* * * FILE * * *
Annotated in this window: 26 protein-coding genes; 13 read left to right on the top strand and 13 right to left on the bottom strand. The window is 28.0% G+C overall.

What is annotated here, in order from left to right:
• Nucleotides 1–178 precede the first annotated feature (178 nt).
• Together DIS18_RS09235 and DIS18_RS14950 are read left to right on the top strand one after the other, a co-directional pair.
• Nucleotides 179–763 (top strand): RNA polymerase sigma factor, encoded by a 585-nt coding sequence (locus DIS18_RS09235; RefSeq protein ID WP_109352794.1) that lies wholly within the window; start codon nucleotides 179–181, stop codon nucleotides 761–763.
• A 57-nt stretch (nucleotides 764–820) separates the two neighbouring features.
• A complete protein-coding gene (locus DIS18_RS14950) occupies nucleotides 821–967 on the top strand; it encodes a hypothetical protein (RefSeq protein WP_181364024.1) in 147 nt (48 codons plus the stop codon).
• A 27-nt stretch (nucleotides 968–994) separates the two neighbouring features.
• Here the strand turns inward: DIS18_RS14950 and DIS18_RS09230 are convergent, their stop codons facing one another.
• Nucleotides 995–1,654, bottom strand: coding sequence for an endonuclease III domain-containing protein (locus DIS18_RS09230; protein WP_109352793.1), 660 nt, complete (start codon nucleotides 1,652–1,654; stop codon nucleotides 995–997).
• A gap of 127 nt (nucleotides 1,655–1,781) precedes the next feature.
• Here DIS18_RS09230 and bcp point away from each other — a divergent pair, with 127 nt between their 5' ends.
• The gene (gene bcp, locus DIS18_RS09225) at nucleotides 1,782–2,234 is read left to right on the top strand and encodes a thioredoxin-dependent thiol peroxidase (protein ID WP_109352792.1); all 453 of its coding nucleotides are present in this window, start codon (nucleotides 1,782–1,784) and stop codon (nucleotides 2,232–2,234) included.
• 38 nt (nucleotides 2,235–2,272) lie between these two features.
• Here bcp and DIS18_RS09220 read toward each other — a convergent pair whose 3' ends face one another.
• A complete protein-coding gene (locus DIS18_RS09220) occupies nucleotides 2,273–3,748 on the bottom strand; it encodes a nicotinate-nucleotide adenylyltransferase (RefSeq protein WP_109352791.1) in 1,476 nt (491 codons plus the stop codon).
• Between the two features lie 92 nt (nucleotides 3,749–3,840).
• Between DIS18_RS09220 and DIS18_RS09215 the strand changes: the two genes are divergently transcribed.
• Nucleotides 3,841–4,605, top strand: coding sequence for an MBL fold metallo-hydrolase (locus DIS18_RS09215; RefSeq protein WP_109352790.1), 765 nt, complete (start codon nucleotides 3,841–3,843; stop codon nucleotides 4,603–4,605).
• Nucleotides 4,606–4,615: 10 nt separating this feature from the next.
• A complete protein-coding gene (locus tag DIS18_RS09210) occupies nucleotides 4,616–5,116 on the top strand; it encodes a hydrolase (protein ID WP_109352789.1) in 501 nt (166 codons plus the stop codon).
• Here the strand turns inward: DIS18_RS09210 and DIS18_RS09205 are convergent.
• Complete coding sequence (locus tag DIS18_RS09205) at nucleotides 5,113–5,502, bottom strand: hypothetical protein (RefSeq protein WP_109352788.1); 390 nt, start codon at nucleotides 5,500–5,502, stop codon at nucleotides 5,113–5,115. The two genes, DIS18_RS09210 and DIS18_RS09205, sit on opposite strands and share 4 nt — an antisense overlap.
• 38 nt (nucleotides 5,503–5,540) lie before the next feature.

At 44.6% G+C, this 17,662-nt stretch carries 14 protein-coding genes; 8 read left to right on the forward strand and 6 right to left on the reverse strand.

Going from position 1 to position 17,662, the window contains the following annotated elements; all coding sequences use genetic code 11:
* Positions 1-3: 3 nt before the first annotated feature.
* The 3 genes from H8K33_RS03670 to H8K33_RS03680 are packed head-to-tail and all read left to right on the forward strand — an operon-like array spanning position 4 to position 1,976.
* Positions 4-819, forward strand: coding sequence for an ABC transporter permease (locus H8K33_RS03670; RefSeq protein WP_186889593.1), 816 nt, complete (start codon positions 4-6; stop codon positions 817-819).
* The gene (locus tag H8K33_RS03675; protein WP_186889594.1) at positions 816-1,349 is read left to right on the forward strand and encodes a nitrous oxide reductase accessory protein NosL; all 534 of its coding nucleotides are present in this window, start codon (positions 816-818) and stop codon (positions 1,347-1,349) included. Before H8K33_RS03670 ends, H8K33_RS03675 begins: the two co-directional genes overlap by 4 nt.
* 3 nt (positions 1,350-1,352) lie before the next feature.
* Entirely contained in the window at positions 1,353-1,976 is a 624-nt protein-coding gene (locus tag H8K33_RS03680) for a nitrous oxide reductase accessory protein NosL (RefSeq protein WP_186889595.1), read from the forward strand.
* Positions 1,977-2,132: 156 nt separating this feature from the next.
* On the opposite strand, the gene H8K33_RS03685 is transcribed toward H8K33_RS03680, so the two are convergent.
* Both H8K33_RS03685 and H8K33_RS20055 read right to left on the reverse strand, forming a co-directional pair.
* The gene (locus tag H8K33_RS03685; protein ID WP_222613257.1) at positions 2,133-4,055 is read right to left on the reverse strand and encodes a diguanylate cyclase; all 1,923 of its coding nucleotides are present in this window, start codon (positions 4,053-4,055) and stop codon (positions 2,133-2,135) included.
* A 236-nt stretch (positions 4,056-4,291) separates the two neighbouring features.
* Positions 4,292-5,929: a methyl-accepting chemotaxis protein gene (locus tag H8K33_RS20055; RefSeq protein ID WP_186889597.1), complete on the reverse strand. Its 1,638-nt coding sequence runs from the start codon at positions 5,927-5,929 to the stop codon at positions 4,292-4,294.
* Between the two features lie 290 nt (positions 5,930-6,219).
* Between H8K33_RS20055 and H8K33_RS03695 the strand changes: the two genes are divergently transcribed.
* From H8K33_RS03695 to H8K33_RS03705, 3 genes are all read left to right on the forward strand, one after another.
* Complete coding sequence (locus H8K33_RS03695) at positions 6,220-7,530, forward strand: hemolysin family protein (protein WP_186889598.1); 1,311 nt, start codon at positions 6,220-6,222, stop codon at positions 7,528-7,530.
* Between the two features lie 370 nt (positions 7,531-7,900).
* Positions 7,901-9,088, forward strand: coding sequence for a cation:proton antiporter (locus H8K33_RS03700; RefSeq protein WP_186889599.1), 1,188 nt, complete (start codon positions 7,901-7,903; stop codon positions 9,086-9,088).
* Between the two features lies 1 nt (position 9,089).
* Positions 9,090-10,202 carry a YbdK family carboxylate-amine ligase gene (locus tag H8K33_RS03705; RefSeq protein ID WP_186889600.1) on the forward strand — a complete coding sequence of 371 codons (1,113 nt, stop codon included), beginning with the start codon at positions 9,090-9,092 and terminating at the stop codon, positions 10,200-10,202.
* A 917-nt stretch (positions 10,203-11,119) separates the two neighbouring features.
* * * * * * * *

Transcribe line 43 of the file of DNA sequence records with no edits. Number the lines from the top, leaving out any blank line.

* Between the two features lie 370 nt (positions 7,531-7,900).